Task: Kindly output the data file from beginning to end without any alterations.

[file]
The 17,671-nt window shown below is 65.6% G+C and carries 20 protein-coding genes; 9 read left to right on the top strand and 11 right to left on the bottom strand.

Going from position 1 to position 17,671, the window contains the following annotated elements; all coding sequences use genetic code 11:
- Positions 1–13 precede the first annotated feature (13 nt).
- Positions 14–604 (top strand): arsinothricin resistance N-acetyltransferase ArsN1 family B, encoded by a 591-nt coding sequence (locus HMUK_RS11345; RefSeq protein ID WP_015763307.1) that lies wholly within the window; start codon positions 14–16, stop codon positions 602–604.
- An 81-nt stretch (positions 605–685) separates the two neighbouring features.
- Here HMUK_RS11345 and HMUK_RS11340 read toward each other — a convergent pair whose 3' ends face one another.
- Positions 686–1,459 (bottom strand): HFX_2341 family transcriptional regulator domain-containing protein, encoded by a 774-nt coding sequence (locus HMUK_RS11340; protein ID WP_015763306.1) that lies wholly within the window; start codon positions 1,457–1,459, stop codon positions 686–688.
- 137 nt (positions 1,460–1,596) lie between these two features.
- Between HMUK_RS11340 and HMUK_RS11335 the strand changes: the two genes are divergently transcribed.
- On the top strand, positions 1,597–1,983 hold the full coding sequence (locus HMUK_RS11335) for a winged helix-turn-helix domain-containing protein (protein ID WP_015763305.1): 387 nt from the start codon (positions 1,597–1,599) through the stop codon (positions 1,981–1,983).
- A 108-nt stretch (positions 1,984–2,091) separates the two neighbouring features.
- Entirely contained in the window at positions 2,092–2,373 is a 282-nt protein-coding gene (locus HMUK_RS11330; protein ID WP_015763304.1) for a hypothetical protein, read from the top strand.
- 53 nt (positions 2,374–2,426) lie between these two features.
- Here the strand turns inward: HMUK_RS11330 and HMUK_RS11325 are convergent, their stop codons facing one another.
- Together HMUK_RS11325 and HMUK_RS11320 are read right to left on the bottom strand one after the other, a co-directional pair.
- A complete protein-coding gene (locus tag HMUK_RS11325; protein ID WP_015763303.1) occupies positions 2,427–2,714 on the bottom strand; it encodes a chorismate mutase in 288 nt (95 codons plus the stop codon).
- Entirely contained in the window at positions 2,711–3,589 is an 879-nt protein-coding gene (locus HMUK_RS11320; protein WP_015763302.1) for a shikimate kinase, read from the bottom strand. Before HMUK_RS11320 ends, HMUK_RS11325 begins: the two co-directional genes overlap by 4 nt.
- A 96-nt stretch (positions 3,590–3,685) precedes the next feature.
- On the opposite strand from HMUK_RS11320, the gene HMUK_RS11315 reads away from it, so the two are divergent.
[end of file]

The 17,671-nt window shown below is 65.6% G+C and carries 20 protein-coding genes; 9 read left to right on the top strand and 11 right to left on the bottom strand.

Going from position 1 to position 17,671, the window contains the following annotated elements; all coding sequences use genetic code 11:
- Positions 1–13 precede the first annotated feature (13 nt).
- Positions 14–604 (top strand): arsinothricin resistance N-acetyltransferase ArsN1 family B, encoded by a 591-nt coding sequence (locus HMUK_RS11345; RefSeq protein ID WP_015763307.1) that lies wholly within the window; start codon positions 14–16, stop codon positions 602–604.
- An 81-nt stretch (positions 605–685) separates the two neighbouring features.
- Here HMUK_RS11345 and HMUK_RS11340 read toward each other — a convergent pair whose 3' ends face one another.
- Positions 686–1,459 (bottom strand): HFX_2341 family transcriptional regulator domain-containing protein, encoded by a 774-nt coding sequence (locus HMUK_RS11340; protein ID WP_015763306.1) that lies wholly within the window; start codon positions 1,457–1,459, stop codon positions 686–688.
- 137 nt (positions 1,460–1,596) lie between these two features.
- Between HMUK_RS11340 and HMUK_RS11335 the strand changes: the two genes are divergently transcribed.
- On the top strand, positions 1,597–1,983 hold the full coding sequence (locus HMUK_RS11335) for a winged helix-turn-helix domain-containing protein (protein ID WP_015763305.1): 387 nt from the start codon (positions 1,597–1,599) through the stop codon (positions 1,981–1,983).
- A 108-nt stretch (positions 1,984–2,091) separates the two neighbouring features.
- Entirely contained in the window at positions 2,092–2,373 is a 282-nt protein-coding gene (locus HMUK_RS11330; protein ID WP_015763304.1) for a hypothetical protein, read from the top strand.
- 53 nt (positions 2,374–2,426) lie between these two features.
- Here the strand turns inward: HMUK_RS11330 and HMUK_RS11325 are convergent, their stop codons facing one another.
- Together HMUK_RS11325 and HMUK_RS11320 are read right to left on the bottom strand one after the other, a co-directional pair.
- A complete protein-coding gene (locus tag HMUK_RS11325; protein ID WP_015763303.1) occupies positions 2,427–2,714 on the bottom strand; it encodes a chorismate mutase in 288 nt (95 codons plus the stop codon).
- Entirely contained in the window at positions 2,711–3,589 is an 879-nt protein-coding gene (locus HMUK_RS11320; protein WP_015763302.1) for a shikimate kinase, read from the bottom strand. Before HMUK_RS11320 ends, HMUK_RS11325 begins: the two co-directional genes overlap by 4 nt.
- A 96-nt stretch (positions 3,590–3,685) precedes the next feature.
- On the opposite strand from HMUK_RS11320, the gene HMUK_RS11315 reads away from it, so the two are divergent.